How to Forecast Your Business Cash Flow- Cash Flow Forecast 101




Running a small business is hard. One of the particular challenges that such businesses face is disruptions to cash flow. Indeed, one of the best places to understand the difference between cash flow and earnings is by running a small business. Its a tough education but its well worth it!


In this article, we're going to look at a method which will help you immensely when it comes to managing cash flow. The method is quite obvious but surprisingly, most small business owners never execute this.


The Cash Flow Forecast


Sounds simple doesn't it? However, a cash flow forecast can be tricky to implement. This forecast is just a list of your expected cash inflows and outflows over the next few quarters or months (depending on your needs).


Typically, this forecast is extended out over a period of a year but it really depends on your business needs. Startups will most often find that projecting beyond 6 months at a time is pointless due to fast changing nature of their business.


A company in a more settled stream of work will find this projection a lot easier since they will have more data to go on. A good idea is to approximate the prior year's cash flows and add a premium onto them to arrive at a decent approximation.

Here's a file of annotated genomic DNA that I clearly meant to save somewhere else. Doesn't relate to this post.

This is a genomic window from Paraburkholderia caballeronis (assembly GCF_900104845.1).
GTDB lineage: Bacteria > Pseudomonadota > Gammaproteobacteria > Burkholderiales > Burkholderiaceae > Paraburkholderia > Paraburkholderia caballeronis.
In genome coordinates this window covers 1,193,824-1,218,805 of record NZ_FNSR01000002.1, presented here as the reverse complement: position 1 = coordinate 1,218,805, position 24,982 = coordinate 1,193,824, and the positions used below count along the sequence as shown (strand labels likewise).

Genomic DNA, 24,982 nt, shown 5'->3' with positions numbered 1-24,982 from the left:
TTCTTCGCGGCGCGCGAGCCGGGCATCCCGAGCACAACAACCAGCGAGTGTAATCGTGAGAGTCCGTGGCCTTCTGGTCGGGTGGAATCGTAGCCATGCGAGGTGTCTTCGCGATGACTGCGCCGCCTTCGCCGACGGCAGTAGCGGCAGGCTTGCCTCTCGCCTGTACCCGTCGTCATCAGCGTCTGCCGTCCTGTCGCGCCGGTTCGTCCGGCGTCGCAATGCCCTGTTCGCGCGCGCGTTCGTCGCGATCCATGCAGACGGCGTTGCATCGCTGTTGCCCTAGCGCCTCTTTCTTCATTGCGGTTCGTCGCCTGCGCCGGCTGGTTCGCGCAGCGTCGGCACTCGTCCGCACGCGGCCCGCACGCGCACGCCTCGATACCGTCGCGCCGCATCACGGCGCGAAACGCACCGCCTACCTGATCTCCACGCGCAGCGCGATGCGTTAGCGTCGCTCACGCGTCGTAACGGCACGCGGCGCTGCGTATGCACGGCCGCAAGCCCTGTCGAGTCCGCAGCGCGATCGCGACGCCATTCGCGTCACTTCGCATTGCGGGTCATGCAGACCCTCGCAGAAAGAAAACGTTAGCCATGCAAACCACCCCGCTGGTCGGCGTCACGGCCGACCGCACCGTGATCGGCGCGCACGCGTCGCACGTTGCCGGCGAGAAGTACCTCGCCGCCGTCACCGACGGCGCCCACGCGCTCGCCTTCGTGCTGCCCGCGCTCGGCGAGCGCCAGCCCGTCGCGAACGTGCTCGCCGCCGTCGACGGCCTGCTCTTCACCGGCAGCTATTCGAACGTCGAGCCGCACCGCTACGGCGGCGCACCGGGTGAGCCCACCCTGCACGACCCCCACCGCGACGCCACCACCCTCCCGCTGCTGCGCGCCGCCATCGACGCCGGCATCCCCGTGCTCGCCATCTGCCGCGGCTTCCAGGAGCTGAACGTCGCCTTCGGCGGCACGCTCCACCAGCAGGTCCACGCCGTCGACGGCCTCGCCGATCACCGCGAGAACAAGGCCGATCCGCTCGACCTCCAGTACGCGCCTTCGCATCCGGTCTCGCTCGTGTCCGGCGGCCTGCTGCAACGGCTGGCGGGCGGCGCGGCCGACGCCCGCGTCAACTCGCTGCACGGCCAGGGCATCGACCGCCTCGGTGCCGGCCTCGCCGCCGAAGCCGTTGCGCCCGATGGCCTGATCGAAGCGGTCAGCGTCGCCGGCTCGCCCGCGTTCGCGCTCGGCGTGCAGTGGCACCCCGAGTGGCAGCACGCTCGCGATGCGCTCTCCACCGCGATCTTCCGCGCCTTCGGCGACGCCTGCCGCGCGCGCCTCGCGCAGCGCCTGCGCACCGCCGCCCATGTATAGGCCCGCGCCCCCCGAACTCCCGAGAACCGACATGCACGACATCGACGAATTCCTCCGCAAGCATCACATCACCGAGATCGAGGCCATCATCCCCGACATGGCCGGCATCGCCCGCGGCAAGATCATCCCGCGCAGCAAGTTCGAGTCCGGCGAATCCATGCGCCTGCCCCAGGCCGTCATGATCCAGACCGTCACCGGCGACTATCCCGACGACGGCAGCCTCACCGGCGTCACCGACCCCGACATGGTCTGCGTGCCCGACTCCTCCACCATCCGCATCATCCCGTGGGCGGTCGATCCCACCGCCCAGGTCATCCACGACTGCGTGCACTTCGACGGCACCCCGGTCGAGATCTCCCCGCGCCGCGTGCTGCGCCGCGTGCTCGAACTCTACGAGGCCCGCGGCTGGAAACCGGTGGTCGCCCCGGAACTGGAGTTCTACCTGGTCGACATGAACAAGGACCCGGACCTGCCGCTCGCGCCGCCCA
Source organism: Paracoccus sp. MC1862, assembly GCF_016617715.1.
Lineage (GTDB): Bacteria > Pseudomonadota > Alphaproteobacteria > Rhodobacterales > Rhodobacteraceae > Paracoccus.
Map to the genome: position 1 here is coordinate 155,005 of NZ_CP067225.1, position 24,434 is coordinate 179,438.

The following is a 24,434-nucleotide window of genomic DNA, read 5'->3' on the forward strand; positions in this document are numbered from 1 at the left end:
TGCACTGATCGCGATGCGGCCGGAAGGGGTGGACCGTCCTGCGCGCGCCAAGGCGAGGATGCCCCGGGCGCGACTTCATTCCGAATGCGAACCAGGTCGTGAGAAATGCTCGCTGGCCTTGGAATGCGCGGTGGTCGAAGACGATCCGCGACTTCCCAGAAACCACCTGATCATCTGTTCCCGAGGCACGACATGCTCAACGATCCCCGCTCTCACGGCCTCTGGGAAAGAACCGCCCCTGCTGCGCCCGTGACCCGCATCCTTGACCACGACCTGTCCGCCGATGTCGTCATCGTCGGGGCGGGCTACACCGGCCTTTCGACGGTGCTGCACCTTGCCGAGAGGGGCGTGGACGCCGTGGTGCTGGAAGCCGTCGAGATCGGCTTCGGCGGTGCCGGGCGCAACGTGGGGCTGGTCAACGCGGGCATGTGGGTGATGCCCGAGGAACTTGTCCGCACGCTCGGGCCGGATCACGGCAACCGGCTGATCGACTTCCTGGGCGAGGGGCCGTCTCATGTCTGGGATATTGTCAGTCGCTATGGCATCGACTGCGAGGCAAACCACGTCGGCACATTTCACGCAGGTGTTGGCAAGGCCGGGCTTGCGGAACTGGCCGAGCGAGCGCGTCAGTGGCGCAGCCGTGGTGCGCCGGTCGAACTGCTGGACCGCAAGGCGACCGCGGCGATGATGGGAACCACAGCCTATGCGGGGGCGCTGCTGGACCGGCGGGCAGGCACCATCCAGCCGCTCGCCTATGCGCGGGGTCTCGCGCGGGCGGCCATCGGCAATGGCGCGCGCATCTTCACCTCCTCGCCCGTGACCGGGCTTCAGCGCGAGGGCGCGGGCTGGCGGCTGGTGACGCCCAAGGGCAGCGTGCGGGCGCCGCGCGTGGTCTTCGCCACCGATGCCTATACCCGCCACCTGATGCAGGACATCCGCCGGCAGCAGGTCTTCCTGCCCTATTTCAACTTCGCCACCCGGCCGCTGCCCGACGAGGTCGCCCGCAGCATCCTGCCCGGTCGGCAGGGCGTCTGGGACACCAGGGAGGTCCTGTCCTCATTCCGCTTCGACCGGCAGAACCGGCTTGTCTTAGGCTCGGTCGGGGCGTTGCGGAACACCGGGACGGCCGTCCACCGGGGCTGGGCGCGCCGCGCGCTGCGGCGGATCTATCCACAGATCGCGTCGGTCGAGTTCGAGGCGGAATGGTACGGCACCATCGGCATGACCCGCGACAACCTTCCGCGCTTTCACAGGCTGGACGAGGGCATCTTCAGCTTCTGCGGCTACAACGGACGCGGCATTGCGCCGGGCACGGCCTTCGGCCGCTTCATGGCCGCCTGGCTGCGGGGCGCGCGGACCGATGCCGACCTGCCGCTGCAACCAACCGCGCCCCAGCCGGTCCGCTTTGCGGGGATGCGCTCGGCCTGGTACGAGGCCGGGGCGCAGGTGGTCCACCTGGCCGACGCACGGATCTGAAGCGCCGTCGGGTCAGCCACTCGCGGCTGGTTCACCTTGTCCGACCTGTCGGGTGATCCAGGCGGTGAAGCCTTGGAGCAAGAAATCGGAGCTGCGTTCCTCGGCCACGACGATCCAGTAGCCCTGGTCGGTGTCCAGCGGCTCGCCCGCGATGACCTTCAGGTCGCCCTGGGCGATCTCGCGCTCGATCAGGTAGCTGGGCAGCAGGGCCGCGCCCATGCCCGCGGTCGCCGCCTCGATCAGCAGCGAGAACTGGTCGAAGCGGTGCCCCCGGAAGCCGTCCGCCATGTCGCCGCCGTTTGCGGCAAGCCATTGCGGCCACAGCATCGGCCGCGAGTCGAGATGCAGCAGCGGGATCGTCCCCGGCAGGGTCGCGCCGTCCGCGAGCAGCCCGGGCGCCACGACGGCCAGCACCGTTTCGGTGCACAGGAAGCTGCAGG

Preparing the Forecast


The best part about this method is that it doesn't require you to create anything beyond a simple spreadsheet. The structure of this sheet is simple enough.


You need to have columns for the month, the projected inflow and the outflow, the projected cash balance at the end of the month, the actual cash inflow, the actual cash balance and the difference between the projected cash balance and the actual balance.


Also have a column dedicated to tracking your owner earnings. That is, the amount of free cash left over after operating expenses and capital expenditures.


Its also a good idea to have a column dedicated to listing out, by name, the various cash outflows expected during that month. This way you know exactly what is coming up with a singe glance instead of just looking at a bunch of numbers.


Matching the projected balance with the actual balance is an important exercise since it shows how close to reality your projections are and is a great way of gathering feedback.


Avoid These Pitfalls


A common mistake when projecting cash flow is to amortize your one time expenses into monthly installments. Remember this is acceptable when it comes to earnings but defeats the purpose of mapping out your cash flow.


These one time expenses are a great insight into the seasonal characteristics of your business and you ought to take their feedback seriously. Planning upgrades around times when you're flush with cash is a great example of this.


Another common mistake is to ignore the owner earnings, that is, the free cash flow after expenses and re-investments are deducted. The earnings figure is a number that looks good to investors but as an owner, what you're most concerned with is how much can you pull out of the business without causing damage.


Working out this number is a great way to not just asses the health of your business but also a competitor's or a potential takeover candidate.


Conclusion


All in all a cash flow forecast is a basic, but unfortunately, ignored projection small business owners don't bother with. Forecasting your cash flow only takes an hour at most and runs on autopilot after that.


This will help you get a true picture of your business' health as well as correctly plan for future expenses and investments. Now, that is something everyone can get behind!

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